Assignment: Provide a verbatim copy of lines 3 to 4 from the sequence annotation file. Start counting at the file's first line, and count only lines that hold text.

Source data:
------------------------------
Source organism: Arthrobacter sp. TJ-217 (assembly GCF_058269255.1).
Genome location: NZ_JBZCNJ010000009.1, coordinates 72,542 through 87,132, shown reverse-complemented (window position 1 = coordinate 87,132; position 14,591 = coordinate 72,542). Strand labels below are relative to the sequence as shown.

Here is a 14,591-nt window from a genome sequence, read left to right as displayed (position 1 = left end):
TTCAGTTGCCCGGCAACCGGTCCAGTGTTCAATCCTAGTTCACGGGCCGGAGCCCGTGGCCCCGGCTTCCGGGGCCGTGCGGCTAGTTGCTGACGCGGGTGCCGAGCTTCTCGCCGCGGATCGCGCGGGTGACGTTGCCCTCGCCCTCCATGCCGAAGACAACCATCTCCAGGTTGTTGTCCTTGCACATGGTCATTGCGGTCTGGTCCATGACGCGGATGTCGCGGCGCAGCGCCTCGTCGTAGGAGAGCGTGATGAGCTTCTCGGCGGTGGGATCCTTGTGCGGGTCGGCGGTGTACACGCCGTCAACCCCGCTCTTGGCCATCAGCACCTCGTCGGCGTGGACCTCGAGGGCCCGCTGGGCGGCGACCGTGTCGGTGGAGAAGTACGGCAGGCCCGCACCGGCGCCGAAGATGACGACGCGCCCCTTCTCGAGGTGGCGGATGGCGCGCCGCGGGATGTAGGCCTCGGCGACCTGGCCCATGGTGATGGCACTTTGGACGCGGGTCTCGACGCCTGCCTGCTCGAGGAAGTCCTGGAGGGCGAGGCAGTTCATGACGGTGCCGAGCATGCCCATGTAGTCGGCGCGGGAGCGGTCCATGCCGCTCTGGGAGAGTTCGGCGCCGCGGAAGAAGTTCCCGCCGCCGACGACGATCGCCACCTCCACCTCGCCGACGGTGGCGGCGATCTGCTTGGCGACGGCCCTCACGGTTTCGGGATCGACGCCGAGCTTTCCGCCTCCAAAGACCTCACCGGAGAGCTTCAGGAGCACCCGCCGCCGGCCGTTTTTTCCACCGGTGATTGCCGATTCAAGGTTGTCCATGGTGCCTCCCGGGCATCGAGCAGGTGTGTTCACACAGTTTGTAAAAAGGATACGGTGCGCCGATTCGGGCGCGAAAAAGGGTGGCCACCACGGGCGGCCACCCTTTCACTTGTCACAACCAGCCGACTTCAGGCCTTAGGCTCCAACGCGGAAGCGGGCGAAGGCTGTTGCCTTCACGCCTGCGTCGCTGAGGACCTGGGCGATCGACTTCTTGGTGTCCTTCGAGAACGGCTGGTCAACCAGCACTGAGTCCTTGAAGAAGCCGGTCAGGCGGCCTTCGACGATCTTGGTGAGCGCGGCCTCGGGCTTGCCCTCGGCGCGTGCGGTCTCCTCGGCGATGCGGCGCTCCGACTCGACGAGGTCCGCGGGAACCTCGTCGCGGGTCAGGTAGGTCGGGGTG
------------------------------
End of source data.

Here is a 14,591-nt window from a genome sequence, read left to right as displayed (position 1 = left end):
TTCAGTTGCCCGGCAACCGGTCCAGTGTTCAATCCTAGTTCACGGGCCGGAGCCCGTGGCCCCGGCTTCCGGGGCCGTGCGGCTAGTTGCTGACGCGGGTGCCGAGCTTCTCGCCGCGGATCGCGCGGGTGACGTTGCCCTCGCCCTCCATGCCGAAGACAACCATCTCCAGGTTGTTGTCCTTGCACATGGTCATTGCGGTCTGGTCCATGACGCGGATGTCGCGGCGCAGCGCCTCGTCGTAGGAGAGCGTGATGAGCTTCTCGGCGGTGGGATCCTTGTGCGGGTCGGCGGTGTACACGCCGTCAACCCCGCTCTTGGCCATCAGCACCTCGTCGGCGTGGACCTCGAGGGCCCGCTGGGCGGCGACCGTGTCGGTGGAGAAGTACGGCAGGCCCGCACCGGCGCCGAAGATGACGACGCGCCCCTTCTCGAGGTGGCGGATGGCGCGCCGCGGGATGTAGGCCTCGGCGACCTGGCCCATGGTGATGGCACTTTGGACGCGGGTCTCGACGCCTGCCTGCTCGAGGAAGTCCTGGAGGGCGAGGCAGTTCATGACGGTGCCGAGCATGCCCATGTAGTCGGCGCGGGAGCGGTCCATGCCGCTCTGGGAGAGTTCGGCGCCGCGGAAGAAGTTCCCGCCGCCGACGACGATCGCCACCTCCACCTCGCCGACGGTGGCGGCGATCTGCTTGGCGACGGCCCTCACGGTTTCGGGATCGACGCCGAGCTTTCCGCCTCCAAAGACCTCACCGGAGAGCTTCAGGAGCACCCGCCGCCGGCCGTTTTTTCCACCGGTGATTGCCGATTCAAGGTTGTCCATGGTGCCTCCCGGGCATCGAGCAGGTGTGTTCACACAGTTTGTAAAAAGGATACGGTGCGCCGATTCGGGCGCGAAAAAGGGTGGCCACCACGGGCGGCCACCCTTTCACTTGTCACAACCAGCCGACTTCAGGCCTTAGGCTCCAACGCGGAAGCGGGCGAAGGCTGTTGCCTTCACGCCTGCGTCGCTGAGGACCTGGGCGATCGACTTCTTGGTGTCCTTCGAGAACGGCTGGTCAACCAGCACTGAGTCCTTGAAGAAGCCGGTCAGGCGGCCTTCGACGATCTTGGTGAGCGCGGCCTCGGGCTTGCCCTCGGCGCGTGCGGTCTCCTCGGCGATGCGGCGCTCCGACTCGACGAGGTCCGCGGGAACCTCGTCGCGGGTCAGGTAGGTCGGGGTG